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Head not heart: Why retailers need data to make sense of the post-COVID-19 consumer

Customer-focused strategies and digital-centric technical capabilities are essential, says David Rosen, Technology and Customer Leader at TIBCO Software. Global shortages of dry yeast during the COVID-19… View Article


Head not heart: Why retailers need data to make sense of the post-COVID-19 consumer

Customer-focused strategies and digital-centric technical capabilities are essential, says David Rosen, Technology and Customer Leader at TIBCO Software.

Global shortages of dry yeast during the COVID-19 lockdowns said a lot about how we humans operate. When the chips were down, we focussed on our basic needs, confirming Yuval Noah Hariri’s theory, in his best-selling book Sapiens, that we are indeed enslaved by our desire for bread. What was just as telling were the other products that topped the retail charts, from gym equipment and jigsaw puzzles, to hair dye and wine; but how were retailers supposed to know? Who could have predicted the peaks and troughs in product popularity? If there is a lesson that can be learned (and learned quickly because speed is now of the essence) it’s that retailers need every ounce of customer intelligence they can get.

While COVID-19 has wreaked havoc on the traditional high street, there are at least some signs of recovery, even if it is short lived. In the UK the British Retail Consortium-KPMG monitor reported total UK sales up 3.4% in June but this is expected to level out. It’s a similar story in Spain, Italy and perhaps to a slightly lesser extent, Germany, although a third of 400 brick and mortar shops feel their existence is under threat, according to June research by the German Retail Federation. Retailers across Europe are under increased pressure to adapt to new consumer habits, as well as build resilience in the face of continued restrictions related to COVID-19.

In many ways, what COVID-19 has done is accelerate what was already happening in retail. Back in November and December 2019, retail sales were hardly buoyant despite Christmas, at least not to previous years’ levels and talk was of the need for change. This was especially true of some larger retailers, such as Debenhams and Beales and what COVID-19 has done is exposed those organisations that have been slow to adapt and understand the changing market dynamics.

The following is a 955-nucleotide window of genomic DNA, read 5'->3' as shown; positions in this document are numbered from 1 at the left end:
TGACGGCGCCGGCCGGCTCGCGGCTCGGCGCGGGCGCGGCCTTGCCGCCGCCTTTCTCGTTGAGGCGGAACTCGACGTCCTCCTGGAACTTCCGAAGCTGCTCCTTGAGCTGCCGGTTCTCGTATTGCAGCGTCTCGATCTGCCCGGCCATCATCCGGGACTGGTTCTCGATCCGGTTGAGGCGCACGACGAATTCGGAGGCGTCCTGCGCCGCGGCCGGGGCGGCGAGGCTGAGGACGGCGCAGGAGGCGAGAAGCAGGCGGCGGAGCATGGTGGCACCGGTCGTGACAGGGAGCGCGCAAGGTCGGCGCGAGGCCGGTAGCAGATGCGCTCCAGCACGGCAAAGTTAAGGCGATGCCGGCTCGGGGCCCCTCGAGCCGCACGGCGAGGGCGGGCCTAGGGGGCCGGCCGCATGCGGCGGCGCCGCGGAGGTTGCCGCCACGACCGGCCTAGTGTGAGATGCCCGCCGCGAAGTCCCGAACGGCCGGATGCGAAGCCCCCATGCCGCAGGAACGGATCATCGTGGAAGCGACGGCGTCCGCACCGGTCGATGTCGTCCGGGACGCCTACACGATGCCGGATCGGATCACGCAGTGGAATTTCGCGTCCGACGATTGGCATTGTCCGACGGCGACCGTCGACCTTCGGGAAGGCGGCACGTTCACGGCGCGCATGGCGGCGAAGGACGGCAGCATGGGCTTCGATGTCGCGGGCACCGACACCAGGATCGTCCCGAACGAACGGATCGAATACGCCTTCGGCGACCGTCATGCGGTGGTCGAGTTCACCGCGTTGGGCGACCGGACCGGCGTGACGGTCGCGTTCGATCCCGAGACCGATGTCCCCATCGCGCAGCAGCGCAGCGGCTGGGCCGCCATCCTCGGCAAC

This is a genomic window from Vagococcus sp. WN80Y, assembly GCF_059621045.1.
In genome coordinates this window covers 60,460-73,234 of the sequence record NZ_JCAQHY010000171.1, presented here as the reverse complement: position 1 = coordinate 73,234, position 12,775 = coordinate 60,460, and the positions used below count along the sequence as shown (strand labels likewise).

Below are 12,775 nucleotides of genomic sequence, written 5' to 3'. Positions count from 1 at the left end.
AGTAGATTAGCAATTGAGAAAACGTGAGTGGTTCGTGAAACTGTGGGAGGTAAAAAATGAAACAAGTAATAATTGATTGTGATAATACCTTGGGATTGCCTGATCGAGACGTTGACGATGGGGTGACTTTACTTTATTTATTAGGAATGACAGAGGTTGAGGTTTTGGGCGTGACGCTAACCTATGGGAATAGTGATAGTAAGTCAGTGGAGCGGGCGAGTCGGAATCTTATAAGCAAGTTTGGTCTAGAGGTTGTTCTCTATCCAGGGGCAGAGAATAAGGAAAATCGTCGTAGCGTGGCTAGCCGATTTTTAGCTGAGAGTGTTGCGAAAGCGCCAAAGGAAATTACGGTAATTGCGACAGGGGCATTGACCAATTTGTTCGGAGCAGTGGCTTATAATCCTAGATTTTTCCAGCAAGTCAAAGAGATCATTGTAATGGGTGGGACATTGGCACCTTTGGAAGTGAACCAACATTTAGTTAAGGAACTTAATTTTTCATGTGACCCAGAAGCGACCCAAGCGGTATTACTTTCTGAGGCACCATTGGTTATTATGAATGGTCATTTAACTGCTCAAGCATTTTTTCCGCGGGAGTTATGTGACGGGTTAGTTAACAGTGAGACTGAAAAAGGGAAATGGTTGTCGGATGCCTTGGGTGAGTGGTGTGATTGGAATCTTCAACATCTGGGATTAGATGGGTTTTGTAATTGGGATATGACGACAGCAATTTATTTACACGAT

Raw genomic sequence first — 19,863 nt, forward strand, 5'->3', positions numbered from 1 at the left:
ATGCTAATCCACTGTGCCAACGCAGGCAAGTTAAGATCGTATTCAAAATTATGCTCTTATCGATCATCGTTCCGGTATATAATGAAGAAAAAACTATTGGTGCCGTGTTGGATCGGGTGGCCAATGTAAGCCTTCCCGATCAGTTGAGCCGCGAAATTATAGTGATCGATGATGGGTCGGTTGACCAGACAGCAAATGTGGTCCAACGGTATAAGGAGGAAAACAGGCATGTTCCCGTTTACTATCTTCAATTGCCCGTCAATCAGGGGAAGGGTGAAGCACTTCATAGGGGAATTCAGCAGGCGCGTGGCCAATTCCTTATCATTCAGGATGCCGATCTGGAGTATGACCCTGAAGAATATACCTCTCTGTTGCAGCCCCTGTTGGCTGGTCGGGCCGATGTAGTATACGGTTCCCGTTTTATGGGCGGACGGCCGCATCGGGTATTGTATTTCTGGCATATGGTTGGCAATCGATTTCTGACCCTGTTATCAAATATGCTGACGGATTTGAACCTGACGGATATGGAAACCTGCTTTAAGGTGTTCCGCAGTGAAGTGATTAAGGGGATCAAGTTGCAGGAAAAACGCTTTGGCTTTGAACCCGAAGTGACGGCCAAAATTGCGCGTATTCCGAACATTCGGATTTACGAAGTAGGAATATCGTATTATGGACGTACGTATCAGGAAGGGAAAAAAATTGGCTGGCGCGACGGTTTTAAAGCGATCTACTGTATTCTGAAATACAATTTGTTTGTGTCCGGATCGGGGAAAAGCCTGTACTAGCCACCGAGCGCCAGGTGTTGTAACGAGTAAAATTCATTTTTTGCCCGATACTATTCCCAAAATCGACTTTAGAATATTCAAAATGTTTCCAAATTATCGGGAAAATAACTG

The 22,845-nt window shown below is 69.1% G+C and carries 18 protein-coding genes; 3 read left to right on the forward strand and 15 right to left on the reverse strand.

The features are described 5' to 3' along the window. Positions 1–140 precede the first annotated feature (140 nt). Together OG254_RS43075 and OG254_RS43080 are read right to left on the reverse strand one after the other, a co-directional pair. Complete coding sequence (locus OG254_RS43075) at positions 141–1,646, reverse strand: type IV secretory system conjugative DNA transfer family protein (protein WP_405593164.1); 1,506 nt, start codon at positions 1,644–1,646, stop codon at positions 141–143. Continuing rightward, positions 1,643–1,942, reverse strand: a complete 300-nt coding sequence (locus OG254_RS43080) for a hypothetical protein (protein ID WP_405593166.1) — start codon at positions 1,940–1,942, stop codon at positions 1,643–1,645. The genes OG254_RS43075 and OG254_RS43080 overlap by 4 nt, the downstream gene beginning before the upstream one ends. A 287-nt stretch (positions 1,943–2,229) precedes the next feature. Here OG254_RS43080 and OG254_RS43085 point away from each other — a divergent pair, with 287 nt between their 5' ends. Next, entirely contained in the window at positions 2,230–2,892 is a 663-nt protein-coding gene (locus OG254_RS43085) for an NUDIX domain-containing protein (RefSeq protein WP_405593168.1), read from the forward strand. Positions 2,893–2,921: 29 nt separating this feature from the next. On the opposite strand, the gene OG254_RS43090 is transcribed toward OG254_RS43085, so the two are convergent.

Channel blurring

Understandably, lockdowns led to increased online buying.  As EY claims, this has been reflected in the growth figures posted by online payment firms. For example, ACI Worldwide posted a 74%+ increase in transaction volumes for most online retail sectors, while Adyen reported it has processed 30% to 50% more retail payments during the crisis than before COVID-19. For some retailers this would have come as a bit of a shock to the system, but for others, it’s a trend that just accelerated what was already happening and justified investments in ecommerce channels.

As we emerge from lockdowns and face-up to the economic realities in our markets, the challenge is to predict the future and determine to what extent these channels are relevant to consumers? We would argue that retailers now need to blur channels and eliminate dated ideas of rigid channel distribution altogether. The focus instead should be on delivering across all platforms and touchpoints and engaging with customers regardless of whether they are in-store or online. 

Predicting the future